Here’s our story from Phill Michael’s 2007 rescue on Rainier. He was the first person involved in a rescue on Rainier to win the Citizen’s Award for Bravery.
His award inspired park officials to nominated past rescues for the honor.
BY CRAIG HILL
The News Tribune
Phill Michael couldn’t see much as whiteout conditions descended on Mount Rainier on Sept. 16, 2007. He also had no idea what he heard in the distance was about to make him a hero.
As Michael descended from the summit to the Muir Snowfield he heard the voices of two ill-equipped hikers.
“I heard a woman saying ‘We should have brought a better map,’ ” Michael said, “and a man who was vomiting and saying ‘We are going to die.’ “
The hikers might have been right had they not run into Michael. He built a shelter, and the three waited out the conditions for two and a half days before walking to safety.
On Tuesday, Michael will be in Washington, D.C., to receive the Citizens Award for Bravery from the Department of the Interior. The department presents the award annually to citizens who perform heroic acts in the face of danger.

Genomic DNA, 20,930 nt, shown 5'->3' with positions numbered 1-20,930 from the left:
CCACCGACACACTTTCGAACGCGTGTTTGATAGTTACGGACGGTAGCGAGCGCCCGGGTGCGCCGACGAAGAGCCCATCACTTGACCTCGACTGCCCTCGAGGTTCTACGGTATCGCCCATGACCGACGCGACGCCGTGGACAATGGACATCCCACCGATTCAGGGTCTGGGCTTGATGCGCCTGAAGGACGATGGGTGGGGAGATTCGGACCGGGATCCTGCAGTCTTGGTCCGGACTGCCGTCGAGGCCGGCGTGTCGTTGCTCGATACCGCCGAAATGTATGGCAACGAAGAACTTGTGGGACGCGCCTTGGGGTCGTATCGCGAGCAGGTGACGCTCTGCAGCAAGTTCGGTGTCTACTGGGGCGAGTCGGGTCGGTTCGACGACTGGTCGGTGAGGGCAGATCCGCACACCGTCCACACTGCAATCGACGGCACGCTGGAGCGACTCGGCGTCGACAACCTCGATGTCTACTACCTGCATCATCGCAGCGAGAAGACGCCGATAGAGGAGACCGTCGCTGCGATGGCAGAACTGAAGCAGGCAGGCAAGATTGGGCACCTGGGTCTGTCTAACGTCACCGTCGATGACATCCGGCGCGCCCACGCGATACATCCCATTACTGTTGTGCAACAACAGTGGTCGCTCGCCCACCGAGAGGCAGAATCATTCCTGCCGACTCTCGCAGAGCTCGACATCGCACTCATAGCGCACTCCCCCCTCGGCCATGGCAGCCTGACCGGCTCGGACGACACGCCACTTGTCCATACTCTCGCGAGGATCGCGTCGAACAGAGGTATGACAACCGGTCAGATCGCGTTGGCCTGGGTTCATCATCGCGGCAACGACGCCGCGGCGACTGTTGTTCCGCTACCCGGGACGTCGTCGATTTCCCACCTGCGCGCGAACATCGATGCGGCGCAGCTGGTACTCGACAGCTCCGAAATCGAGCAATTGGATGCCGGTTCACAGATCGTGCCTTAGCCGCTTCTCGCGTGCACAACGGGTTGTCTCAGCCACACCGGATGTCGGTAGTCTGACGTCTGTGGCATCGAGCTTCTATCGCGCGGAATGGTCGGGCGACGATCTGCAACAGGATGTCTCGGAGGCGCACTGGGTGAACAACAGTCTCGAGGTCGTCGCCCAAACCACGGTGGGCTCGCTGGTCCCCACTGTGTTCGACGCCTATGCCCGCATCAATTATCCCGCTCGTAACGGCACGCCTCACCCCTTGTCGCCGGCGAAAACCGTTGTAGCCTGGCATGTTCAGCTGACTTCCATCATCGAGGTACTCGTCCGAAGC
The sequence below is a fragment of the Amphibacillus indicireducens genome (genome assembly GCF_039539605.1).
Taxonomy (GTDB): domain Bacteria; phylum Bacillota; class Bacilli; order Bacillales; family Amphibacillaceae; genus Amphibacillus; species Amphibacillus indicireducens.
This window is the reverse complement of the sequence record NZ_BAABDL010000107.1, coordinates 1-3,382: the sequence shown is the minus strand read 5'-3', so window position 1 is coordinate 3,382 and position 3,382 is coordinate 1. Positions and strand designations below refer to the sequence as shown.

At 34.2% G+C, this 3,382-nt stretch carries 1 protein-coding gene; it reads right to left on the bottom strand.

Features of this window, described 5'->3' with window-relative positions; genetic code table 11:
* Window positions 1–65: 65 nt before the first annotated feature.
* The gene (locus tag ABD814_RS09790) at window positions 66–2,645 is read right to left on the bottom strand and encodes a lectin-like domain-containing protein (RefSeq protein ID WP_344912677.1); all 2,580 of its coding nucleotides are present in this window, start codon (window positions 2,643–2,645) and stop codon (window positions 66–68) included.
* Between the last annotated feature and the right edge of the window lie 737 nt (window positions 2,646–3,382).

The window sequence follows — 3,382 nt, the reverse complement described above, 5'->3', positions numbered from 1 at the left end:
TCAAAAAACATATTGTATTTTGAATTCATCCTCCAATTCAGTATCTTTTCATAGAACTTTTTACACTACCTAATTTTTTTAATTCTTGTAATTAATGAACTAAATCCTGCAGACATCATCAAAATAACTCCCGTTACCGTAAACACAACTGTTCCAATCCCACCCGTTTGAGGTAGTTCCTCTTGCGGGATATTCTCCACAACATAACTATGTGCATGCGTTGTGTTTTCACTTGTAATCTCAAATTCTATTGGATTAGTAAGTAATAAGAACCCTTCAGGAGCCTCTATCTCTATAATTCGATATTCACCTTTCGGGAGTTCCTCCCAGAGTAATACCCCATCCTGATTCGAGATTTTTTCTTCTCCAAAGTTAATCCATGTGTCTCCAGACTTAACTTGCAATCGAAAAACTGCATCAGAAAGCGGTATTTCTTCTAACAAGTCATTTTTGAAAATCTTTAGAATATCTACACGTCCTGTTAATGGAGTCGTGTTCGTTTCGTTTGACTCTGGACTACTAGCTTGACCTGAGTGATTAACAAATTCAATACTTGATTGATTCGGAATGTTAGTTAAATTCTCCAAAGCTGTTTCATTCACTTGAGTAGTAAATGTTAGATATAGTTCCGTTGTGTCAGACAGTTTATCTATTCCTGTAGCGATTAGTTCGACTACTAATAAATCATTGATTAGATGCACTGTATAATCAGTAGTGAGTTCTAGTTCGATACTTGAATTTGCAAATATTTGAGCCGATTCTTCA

Michael was nominated for the award by officials at Mount Rainier National Park.
“I don’t really think of myself as a hero,” Michael said. “I don’t need an award, but if they’re going to offer it to me, I guess I’ll accept it.”
Michael almost wasn’t there to perform the rescue.
In 2003, he needed open-heart surgery to correct aortic valve disease that would have prevented him from leading an active lifestyle.
He’s made the most of life since the surgery, making his own wine, kayaking, taking long-distance motorcycle trips and climbing mountains. He plans to start a quest to climb the highest summit on each continent next week when he leaves for Alaska to climb Denali.